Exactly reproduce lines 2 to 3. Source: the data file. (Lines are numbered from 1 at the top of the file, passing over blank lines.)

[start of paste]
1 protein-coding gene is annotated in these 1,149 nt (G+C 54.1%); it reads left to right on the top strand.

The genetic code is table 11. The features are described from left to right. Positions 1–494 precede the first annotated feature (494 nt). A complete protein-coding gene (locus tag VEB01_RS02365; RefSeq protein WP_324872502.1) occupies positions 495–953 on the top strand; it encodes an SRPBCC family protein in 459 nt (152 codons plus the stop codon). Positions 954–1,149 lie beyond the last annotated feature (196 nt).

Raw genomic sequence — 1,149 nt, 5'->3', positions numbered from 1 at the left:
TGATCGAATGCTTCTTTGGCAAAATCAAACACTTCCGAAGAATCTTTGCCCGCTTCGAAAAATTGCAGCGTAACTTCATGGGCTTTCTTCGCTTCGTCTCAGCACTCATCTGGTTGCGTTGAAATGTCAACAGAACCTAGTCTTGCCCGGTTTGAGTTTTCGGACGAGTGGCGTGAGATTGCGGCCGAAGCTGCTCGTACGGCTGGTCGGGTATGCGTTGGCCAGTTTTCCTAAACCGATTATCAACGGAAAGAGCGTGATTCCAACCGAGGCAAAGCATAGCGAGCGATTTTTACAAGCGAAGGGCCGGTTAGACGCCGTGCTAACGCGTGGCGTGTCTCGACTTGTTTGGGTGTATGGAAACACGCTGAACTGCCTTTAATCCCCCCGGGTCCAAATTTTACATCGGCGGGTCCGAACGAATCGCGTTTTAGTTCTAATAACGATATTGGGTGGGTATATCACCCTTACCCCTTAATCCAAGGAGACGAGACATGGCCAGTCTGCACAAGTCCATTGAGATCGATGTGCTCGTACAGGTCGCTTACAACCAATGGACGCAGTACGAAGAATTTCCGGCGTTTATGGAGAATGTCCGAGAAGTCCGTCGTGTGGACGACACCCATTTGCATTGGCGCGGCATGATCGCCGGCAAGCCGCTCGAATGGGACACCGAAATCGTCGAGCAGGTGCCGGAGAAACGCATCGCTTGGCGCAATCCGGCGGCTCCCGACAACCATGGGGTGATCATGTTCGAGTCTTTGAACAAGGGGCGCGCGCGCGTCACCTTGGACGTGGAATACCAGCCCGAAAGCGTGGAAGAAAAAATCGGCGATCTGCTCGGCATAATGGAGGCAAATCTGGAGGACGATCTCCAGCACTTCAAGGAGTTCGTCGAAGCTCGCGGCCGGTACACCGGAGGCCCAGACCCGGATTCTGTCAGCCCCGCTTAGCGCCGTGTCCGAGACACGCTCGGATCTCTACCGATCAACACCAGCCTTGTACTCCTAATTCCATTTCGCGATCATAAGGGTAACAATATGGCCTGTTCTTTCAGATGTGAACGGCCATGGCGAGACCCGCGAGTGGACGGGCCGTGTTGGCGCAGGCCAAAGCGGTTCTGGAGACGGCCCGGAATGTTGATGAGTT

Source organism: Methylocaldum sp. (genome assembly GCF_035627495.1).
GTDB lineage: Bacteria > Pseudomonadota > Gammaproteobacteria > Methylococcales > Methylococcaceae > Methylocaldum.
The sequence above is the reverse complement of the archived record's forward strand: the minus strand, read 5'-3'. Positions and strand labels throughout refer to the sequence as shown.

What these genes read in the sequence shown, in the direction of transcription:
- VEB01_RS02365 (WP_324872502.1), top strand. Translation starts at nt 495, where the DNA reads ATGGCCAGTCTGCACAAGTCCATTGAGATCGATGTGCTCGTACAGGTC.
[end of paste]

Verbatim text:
The genetic code is table 11. The features are described from left to right. Positions 1–494 precede the first annotated feature (494 nt). A complete protein-coding gene (locus tag VEB01_RS02365; RefSeq protein WP_324872502.1) occupies positions 495–953 on the top strand; it encodes an SRPBCC family protein in 459 nt (152 codons plus the stop codon). Positions 954–1,149 lie beyond the last annotated feature (196 nt).

Raw genomic sequence — 1,149 nt, 5'->3', positions numbered from 1 at the left: